The scene: A corporate conference room at nine AM. The sun is shining through those odd meeting room blinds that no one seems to know how to maneuver.
The cast: One consultant and three members of the company procurement team, all poring over one very densely populated spreadsheet.
The question: How do we as a company find enough cost savings to carve out a marketing budget for this quarter?
If there’s one thing we can count being asked as operations and procurement advisors, it’s this one–how do I eek out some savings here in order to make an investment there? That’s exactly why one of the first things we do in an engagement with a client such as you (after making sure we know how to get to the break room and the bathroom) is to dive headfirst into your spending. It’s not a romantic task, it’s not strategic, but it’s critical. And in every case, the numbers give us a metric ton of good info about whether your supplier partnerships are giving your mission wings, or weighing like an albatross around it’s very neck.
When you’re a small company with a lot of bills and not much buying power, getting the right third-party supplier support can seem positively daunting. And if you embrace the “you get what you pay for” model, it may seem like your modest purse will never get you to the cutting edge. But there are many ways in which a smart dollar trumps a small fortune, and here are a few to start the ball rolling:
1. Follow the Crowd
There is a huge conversation underway around crowdsourcing. Imagine a sea of creatives, graphic designers, writers and other professional services freelancers, all plugged in to a communal stream of opportunities via a technological crowdsourcing platform. These folks raise their hands for whichever projects interest them most, the crowdsourcing mediator applies controls to each challenge to ensure quality, confidentiality, etc., and projects are awarded to the very best option for that particular need. Since there is very little overhead or other ancillary costs in this sourcing model, the result is excellent work that meets your specific need at a fraction of the traditional cost.
Crowdsourcing is an important tool in the budget sourcing kit, and like any tool (except perhaps my husband’s old Army-issue P-38, for which he has an almost MacGyver-like zeal), is not a slam-dunk solution for any need. That said, under the right circumstances, the crowd-sourced approach can open some purchasing doors that have until now seemed impossible to budge. There are many platforms popping up all over–have a look at eYeKa and DesignCrowd and the now-famous guru.com for starters.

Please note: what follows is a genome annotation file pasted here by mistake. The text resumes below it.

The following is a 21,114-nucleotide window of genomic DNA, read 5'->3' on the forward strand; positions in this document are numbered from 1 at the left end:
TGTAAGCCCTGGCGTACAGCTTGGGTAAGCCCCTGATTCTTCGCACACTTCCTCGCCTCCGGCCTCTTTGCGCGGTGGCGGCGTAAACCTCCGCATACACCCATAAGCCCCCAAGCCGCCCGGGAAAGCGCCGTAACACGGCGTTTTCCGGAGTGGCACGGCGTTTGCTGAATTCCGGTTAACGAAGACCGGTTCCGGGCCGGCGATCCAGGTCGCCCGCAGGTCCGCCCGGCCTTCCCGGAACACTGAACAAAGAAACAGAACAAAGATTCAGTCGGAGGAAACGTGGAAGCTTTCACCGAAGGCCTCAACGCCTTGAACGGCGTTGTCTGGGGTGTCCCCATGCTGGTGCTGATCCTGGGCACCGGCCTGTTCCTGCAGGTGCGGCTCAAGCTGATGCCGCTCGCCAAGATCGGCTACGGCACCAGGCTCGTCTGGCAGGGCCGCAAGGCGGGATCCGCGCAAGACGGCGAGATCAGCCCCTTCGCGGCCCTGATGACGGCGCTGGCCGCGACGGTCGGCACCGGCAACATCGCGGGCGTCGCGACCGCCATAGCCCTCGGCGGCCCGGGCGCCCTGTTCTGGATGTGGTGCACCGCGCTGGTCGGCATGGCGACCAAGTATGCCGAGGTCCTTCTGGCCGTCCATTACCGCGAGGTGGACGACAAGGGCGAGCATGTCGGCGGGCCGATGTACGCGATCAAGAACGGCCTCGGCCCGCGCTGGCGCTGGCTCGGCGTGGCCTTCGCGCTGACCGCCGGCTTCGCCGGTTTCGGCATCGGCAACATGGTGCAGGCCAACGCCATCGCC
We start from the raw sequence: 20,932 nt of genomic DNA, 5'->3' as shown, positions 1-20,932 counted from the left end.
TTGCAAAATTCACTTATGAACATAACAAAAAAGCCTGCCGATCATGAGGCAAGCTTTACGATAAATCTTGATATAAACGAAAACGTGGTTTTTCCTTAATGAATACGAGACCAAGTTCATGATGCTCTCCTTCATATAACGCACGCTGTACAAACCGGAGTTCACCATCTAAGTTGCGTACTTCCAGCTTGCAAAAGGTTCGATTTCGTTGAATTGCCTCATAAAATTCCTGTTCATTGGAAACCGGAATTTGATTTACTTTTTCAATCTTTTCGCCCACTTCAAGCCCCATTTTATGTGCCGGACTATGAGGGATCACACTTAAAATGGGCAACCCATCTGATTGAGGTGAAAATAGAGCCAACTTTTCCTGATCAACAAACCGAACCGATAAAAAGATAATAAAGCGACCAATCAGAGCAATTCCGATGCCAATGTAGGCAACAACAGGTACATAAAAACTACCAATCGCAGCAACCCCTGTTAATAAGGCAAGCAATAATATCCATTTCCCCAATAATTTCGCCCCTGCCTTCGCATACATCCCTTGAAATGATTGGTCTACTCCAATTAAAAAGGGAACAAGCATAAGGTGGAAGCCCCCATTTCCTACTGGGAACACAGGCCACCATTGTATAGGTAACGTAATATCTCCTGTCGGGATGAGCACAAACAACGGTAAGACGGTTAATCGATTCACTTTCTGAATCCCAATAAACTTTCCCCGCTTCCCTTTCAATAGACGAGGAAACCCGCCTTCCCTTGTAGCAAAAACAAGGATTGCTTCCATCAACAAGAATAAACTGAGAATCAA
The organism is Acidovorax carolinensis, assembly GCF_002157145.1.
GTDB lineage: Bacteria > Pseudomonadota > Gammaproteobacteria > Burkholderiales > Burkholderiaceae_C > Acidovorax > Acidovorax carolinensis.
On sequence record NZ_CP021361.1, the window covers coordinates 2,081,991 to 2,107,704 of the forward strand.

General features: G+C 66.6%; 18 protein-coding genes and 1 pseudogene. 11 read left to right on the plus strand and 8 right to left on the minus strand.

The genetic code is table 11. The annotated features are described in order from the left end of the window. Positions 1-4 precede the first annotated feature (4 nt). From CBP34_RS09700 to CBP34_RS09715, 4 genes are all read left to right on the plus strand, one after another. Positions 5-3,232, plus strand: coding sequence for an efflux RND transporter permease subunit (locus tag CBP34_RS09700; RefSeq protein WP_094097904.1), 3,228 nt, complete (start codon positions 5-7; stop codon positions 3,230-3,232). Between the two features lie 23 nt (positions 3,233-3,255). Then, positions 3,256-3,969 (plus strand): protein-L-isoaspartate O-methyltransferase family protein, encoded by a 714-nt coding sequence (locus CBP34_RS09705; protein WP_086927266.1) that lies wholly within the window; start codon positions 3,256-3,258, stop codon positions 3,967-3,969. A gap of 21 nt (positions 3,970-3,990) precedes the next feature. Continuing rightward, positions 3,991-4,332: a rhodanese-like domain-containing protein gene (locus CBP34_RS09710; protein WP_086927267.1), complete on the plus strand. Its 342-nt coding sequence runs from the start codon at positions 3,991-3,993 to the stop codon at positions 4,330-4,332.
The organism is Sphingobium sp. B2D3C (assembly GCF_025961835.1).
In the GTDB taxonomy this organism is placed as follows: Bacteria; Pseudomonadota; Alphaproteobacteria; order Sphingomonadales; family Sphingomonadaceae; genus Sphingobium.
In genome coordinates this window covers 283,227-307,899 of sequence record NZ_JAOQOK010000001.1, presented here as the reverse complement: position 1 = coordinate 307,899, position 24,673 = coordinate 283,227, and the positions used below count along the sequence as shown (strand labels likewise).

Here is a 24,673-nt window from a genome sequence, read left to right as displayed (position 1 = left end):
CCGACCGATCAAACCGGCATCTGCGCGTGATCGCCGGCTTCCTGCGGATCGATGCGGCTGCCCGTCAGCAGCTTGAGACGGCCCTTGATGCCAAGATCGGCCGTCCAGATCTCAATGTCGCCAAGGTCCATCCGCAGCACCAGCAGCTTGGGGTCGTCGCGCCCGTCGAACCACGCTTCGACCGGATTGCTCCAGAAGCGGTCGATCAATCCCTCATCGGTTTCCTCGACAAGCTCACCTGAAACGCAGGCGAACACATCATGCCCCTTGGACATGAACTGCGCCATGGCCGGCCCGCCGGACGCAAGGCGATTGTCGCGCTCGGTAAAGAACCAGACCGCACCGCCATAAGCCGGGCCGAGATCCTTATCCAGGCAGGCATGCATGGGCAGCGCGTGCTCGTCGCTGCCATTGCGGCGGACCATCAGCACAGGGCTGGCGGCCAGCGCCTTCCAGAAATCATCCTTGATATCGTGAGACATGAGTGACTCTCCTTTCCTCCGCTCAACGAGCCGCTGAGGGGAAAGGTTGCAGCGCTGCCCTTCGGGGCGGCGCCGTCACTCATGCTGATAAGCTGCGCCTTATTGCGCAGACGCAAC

2. Add an “e”
E-Sourcing isn’t new, but it continually surprises us how many major corporations have yet to fully embrace this phenomenal tool. For the uninitiated, eSourcing–and specifically for the purposes of this conversation, eAuctions–provide a fast and fully transparent means of taking a purchasing need to market. Rather than muddling through manual negotiations and depending upon benchmarks that may be dated or irrelevant, auctions condense your negotiations into a period of one to a few hours and give you up-to-the-minute market pricing straight from the market itself. Plus they’re pretty dang exciting to watch. We’ve seen whooping. Actual executive whooping…
But we digress. All pricing is submitted via an online tool in (typically) a live event. The contenders change pricing in real time in response to the activity of the market, and that phenomen allows for, in many cases, outcomes that far exceed anything that sitting at a negotiation table could do. There is certainly an art to this process and best practices to be learned, and it’s important to remember that this approach will not be the right one for every sourcing need (see P-38, above). However, with the right guidance and when applied to the right situations, the sky is the limit. One of the best auctions we ever experienced was for a scientific compound, which resulted in a 60% savings across a base composed entirely of incumbent suppliers, all in the space of about an hour. Now that’s a good day at the office.
3. Look Under the Hood
This one is simple. Before you spend that dollar, do you know exactly what it will give you? Does it have a measurable impact? Does it grow your top line or increase your contributions more than it takes away from your organizational piggybank? If you don’t know the ROI of the goods or services you buy, find out. Make this assessment a core element of your sourcing process, and revisit it every time you review your key suppliers. In the digital age, data is everywhere–you just need to interpret it and make it speak to you. It will tell you whether or not that spend is warranted, and if not, perhaps you should revisit your strategic options. Or maybe you should borrow somebody’s P-38…
Photo Credit: Wikimedia Commons
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